Unless you’re a car geek, you probably don’t think all that much about your car’s engine — until something goes wrong under the hood, of course, at which point you curse and hope a squirrel’s not lodged under the hood. With a trouble-free engine, you do the weekday commute and the weekend outings wholly unthinking of the devices at work in that mechanical miracle under the hood. That workhorse, the modern combustion engine, is a technological marvel that befuddles most drivers, and terms like “piston” and “crankcase” register to some as obscure nomenclature.
MORE CAR TECH: Molding the Future at Mercedes-Benz’s Advanced Design Center | Chauffeured or in Command, the Bentley Mulsanne Wins | Where Green is Going: The Future of the Hybrid Vehicle
Car engine names can be confusing — inline four, inline six, boxer, V6, V8, V12 — and these days the waters are muddied even more as clean-burning diesel engines and high-output 4 cylinders infiltrate the market. So, here’s a quick primer on how a combustion engine works and a rundown of the various types of combustion engines available in mainstream consumer automobiles.
Carburetor: a device that mixes air and fuel in the proper ratio for combustion. The system is mechanical and not electronic (like fuel injection or direct injection engines), and it is less efficient.
Crankcase: part of the engine block that houses the crankshaft. Usually a single-piece or two-piece construction of aluminum or cast iron.
Crankshaft: the engine component that provides rotational motion when combustion occurs, causing the pistons to move within the cylinder to the connecting rod.
Cylinder: the portion of the engine block that houses the piston and connecting rod, and the location where combustion occurs in gasoline automobiles.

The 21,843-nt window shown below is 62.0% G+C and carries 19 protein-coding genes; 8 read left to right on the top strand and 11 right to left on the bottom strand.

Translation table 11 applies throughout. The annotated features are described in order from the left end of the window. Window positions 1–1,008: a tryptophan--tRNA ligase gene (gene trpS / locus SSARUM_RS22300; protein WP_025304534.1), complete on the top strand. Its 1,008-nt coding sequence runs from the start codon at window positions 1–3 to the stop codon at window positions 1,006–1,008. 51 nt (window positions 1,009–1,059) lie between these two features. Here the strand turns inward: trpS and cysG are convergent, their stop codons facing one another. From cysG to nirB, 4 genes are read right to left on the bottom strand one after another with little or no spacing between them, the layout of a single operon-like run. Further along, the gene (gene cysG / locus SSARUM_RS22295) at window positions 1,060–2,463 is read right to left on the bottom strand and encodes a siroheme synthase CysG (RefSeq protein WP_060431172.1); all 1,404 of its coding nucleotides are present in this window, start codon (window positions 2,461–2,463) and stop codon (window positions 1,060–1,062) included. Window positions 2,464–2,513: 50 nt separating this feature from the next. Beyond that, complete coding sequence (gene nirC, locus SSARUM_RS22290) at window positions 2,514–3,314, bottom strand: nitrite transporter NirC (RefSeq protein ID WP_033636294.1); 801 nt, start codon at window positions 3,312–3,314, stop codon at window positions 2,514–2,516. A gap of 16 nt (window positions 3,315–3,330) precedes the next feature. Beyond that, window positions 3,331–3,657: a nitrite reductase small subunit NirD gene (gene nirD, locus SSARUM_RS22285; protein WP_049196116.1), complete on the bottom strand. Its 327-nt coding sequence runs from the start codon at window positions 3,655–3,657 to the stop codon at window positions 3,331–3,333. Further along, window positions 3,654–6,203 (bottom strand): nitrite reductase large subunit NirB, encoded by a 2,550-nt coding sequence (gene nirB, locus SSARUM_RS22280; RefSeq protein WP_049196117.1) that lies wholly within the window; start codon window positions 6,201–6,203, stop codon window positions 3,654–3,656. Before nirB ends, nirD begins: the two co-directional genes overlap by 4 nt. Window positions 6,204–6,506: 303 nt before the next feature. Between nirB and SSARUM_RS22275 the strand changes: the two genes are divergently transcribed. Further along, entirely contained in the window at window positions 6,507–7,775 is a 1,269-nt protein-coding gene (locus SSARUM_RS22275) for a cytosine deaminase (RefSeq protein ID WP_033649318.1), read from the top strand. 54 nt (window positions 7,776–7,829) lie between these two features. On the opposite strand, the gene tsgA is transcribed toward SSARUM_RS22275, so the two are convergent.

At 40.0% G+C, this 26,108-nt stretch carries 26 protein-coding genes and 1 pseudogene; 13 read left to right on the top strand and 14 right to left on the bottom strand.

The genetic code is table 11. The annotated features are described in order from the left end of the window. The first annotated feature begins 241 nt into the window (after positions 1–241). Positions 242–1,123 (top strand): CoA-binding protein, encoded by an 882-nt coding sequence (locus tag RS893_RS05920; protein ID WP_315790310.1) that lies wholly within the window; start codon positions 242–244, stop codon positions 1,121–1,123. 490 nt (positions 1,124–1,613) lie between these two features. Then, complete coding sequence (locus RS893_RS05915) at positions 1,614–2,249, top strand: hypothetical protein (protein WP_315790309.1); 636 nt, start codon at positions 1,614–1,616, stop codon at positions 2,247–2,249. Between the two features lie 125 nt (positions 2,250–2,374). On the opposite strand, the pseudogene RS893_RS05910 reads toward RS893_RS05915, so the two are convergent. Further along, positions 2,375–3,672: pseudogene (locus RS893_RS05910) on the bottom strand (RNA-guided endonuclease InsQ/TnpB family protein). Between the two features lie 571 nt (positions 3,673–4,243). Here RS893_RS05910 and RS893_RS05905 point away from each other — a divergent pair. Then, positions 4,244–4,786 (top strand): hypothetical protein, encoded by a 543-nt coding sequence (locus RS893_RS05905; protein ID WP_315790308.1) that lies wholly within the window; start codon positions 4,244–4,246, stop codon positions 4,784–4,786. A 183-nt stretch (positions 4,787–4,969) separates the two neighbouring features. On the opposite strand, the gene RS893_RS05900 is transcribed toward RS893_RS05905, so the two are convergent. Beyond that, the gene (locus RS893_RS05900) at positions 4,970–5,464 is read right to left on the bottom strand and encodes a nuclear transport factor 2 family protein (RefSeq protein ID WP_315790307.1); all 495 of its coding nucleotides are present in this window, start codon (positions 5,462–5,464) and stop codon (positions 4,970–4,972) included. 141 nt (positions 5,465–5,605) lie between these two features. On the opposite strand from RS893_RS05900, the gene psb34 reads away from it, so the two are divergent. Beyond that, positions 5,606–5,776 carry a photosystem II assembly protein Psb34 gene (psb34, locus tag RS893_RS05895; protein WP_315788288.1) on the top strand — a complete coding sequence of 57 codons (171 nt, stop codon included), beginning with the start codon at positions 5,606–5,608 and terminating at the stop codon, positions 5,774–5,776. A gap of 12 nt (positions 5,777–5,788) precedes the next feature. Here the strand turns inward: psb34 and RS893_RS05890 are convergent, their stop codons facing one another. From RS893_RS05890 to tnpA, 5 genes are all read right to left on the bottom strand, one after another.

Direct Injection: a method by which gasoline is highly pressurized and injected into the cylinder’s combustion chamber (unlike fuel injection, where gas is injected into the cylinder’s port).
Harmonic Balancer: also known as a dampener, a circular device made of rubber and metal and attached to the front of the crankshaft to help absorb vibrations and reduce crankshaft wear and the likelihood of failure. It reduces engine harmonics that occur when multiple cylinders move along the crankshaft.
Piston: a component that’s housed within the cylinder walls and secured by piston rings. It moves up and down during the four-cycle process providing force when combustion moves it and the connecting rod to the crankshaft.
Rev Matching: technology in manual transmission cars that utilize sensors on the clutch pedal, gear shift, and transmission, sending signals to the Electronic Control Unit (ECU). The ECU will blip the throttle automatically if engine rpms fall below that of the high gear shift when the clutch is depressed for too long. Rev matching also occurs during the downshift, bringing rpms higher to match the lower gear. This reduces wear on the engine and provides smoothness during the shifting process.
Torsional Vibration: vibration that occurs due to rotating shafts within a car.